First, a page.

- Born and raised in Berlin Jürgen Schadeberg came to South Africa aged 19 soon to become the chief photographer of Drum magazine.
- His six decade long career acts as a visual and practical reference on the many ways to be a photographer.
- The photojournalist and documentarian died on 29 August 2020 at the age of 89.
Photojournalist and documentarian Jürgen Schadeberg has died at the age of 89. His wife, Claudia Schadeberg confirmed his death over the weekend saying it was due to stroke related issues.
Spanning six decades, his major body of work is a collection of some 100 000 negatives including the iconic image of Miriam Makeba in the form fitting off the shoulder dress and the picture of Nelson Mandela looking through the bars of his Robben Island cell.
After being born and raised in Berlin, Germany, a nineteen year-old Schadeurg moved to apartheid South Africa to live with his mother and stepfather.
Once he settled in South Africa, Schadeburg took up a job with a printing company where he developed and printed amatuer photographs. Then after working at Werner’s Studio where he took portraits of mainly Afrikaner families, Schadeburg joined Drum magazine as its chief photographer, picture editor and layout director.
While fulfilling this role Schadeberg also played a teaching role in the careers of photographers like Henry Nxumalo, Bob Gosane, Earnest Cole, Ian Berry and John Brett Cohen.
Upon gaining entry into Black communities as a member of Drum, Schadeburg’s camera captured some of the crucial moments in South Africa’s anti-apartheid struggle. These include the 1952 Defiance Campaign, the 1955 demolition of Sophiatown, the 1958 Treason Trial and the 1960 Sharpeville massacre.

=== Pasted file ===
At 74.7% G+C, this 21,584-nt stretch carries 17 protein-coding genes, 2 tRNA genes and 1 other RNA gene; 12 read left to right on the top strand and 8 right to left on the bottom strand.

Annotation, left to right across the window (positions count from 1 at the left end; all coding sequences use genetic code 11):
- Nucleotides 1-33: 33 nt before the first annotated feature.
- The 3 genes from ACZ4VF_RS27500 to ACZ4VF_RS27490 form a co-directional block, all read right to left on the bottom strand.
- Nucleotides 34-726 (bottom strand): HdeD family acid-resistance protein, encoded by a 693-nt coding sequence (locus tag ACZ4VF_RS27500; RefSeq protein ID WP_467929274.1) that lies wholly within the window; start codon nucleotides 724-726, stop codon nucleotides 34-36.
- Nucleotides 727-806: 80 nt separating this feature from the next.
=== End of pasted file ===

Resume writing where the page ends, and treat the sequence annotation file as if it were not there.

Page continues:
Parallel to the pain Schadeburg’s work immortalised the Sophiatown jazz scene, leading him to photograph pivotal jazz figures including the lates: Dolly Rathebe, Miriam Makeba, Hugh Masekela and Kippie Moeketsi.
Following his years at Drum Schadeberg joined Professor Phillip V. Tobias, the chairperson of the Kalahari Research Committee of the University of the Witwatersrand, on an expedition to study San people. During this expedition in the middle of the Kgalagadi Desert, Tobias’ team carried out a number of anthropological exercises on San people including weighing them, measuring their skulls, jaws, teeth and labia. The team also observed sacred rituals. As a result of the expedition the photographer published the book The Kalahari Bushmen Dance in 1982.
Many years later work from The Kalahari Bushmen Dance was prodded as a part of the 2019 Johannesburg Art Gallery exhibition All Your Faves Are Problematic. By being present and working with Tobias, Schadeberg appeared to be endorsing a racist anthropological practice that normalised objectifying San people.
Paying tribute to Schadeberg on Facebook journalist Hazel Friedman said the following:
Apart from being lauded for contributing alongside the likes of Santu Mofokeng, George Hallett, Alf Khumalo and Peter Magubane to archive pre 1994 South Africa, the shortcomings of Schadeberg’s practice and trajectory will continue to serve as a reference on photojournalistic and documentarian ethics.
Apart from his wife, Schadeberg is survived by his six children, 15 grandchildren and three great-grandchildren.